Any who loved the post, great stuff ONCE AGAIN. We’ll be talking soon yo!

    cheers!

    -Chris Alta

  15. Sean says:

    Gotta love Ash’s writing style, I also loved the princess bride reference! :)

    I really liked #4, great post Ash!

  16. Becky says:

    I love this!

  17. anthonynlee says:

    this was an amazing post….only what i’d expect from you.
    so, here’s my 2 cents.
    the list of objections, these descriptors for a blog…
    Blogging is about providing useful content..
    Blogging is about authenticity.
    Blogging is about building community.
    I truly feel, in today’s age of social networking and crowd input, that you could effectively replace the word “Blogging” with “Sales” and have a powerful and true statement.
    Just a thought.

    P.S., i absoFRIKKENlutely love that shingle idea. you are effin awesome.

  18. Michael Real says:

    This is so real! This post is one of the best posts I’ve ever read in your blog. Thanks for sharing your thoughts on this matter, I will certainly take all of your advices. Thanks a lot.

  19. Lea Sadler says:

    I would take your thoughts here a step farther to point out that blogging is about sales, period. Not simply magazine sales. Selling your idea to your visitors–selling them on the idea that your blog really is the One For Them. Selling them the belief that you are a trusted and valuable source of information and ideas–and they should continue to come back to you, time and time again.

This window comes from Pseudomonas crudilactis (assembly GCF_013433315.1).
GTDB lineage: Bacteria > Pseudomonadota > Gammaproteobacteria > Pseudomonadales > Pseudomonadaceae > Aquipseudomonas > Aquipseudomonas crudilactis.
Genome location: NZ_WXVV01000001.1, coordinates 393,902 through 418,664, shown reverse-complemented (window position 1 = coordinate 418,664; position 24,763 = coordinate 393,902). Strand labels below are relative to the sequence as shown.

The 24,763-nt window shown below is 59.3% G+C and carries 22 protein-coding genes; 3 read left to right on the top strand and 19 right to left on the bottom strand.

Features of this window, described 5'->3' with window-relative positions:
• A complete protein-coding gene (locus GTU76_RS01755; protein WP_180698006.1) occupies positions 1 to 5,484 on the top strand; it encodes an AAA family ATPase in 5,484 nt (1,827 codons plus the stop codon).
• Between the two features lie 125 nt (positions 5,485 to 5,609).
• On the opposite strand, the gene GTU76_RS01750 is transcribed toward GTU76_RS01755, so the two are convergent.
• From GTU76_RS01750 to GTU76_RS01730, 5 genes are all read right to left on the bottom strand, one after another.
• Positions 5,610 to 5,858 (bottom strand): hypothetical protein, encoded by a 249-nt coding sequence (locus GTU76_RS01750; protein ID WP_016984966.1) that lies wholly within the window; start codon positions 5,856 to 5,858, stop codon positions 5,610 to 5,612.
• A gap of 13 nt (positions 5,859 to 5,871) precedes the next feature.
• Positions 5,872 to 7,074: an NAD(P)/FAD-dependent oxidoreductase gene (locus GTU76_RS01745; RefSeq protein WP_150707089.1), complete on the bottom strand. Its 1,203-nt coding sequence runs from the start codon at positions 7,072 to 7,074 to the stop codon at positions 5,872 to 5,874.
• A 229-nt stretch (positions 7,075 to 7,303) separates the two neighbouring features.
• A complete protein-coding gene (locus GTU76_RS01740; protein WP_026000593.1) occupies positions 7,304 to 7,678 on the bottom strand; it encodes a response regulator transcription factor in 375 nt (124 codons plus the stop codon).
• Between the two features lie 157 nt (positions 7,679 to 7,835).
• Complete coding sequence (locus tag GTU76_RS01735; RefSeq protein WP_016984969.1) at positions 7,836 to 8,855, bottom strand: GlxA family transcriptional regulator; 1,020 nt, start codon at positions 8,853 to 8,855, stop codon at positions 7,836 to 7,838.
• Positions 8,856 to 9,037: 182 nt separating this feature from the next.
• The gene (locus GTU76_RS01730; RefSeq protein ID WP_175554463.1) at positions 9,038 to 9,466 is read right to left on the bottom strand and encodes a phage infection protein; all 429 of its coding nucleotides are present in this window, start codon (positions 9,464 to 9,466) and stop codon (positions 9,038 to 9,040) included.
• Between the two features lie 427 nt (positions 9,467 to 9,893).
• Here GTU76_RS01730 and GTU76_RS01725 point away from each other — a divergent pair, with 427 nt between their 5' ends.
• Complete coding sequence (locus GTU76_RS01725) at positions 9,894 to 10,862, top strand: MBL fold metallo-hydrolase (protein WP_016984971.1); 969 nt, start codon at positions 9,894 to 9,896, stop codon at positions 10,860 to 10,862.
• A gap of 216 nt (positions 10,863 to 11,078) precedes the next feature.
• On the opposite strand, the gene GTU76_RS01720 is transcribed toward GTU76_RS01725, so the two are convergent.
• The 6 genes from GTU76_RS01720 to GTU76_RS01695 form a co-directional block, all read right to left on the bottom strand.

20. Jenny Foss says:

    For me, it’s all about the two-foot cherry blossom emblazoned across my back, not the skull.

    A now-hilarious (and permanent) “fix” to this teeny-tiny (and stupid) tat I got in my early 20s (and looked like I’d done it myself, in prison)… I’m now a giant-tattoo-sporting blogger. A blogger who also sells stuff online and happens to LOVE this post.

    * Talk about telling a story! *

    Divine, work. Divine blog. My tattoo-y self is high-fiving you from Portland.

    Cheers.

  21. Wasim Ismail says:

    Its about setting the correct mindset, and what your looking to achieve from your blog, If you can provide a solution to users problem, something that need help with, and your site offers the answers to these, than you will always attract your readers attention. As when they come to your blog they will see the answers that they have been look for, just like you said “help the brother out” :)

    Also using the sales technique such as asking questions is good, you could may use a poll on your site, and see what responses you get back, to help you create new content for the site related to what your audience what’s to read.

  22. One of the best articles I’ve read during the last 6 months (and I read daily). The best articles aren’t written by copyblogger and problogger anymore. :-) Funny, huh?

    I love your attitude Ashley!

  23. Killer says:

    Thank you for pointing this out. What amazes me most is the tenacity with which purists hang on to their positions.Publishing, whether a blog or a book, is about sales. Authors make nothing if the book doesn’t sell. Product reviews are themselves a product that bloggers sell to advertisers.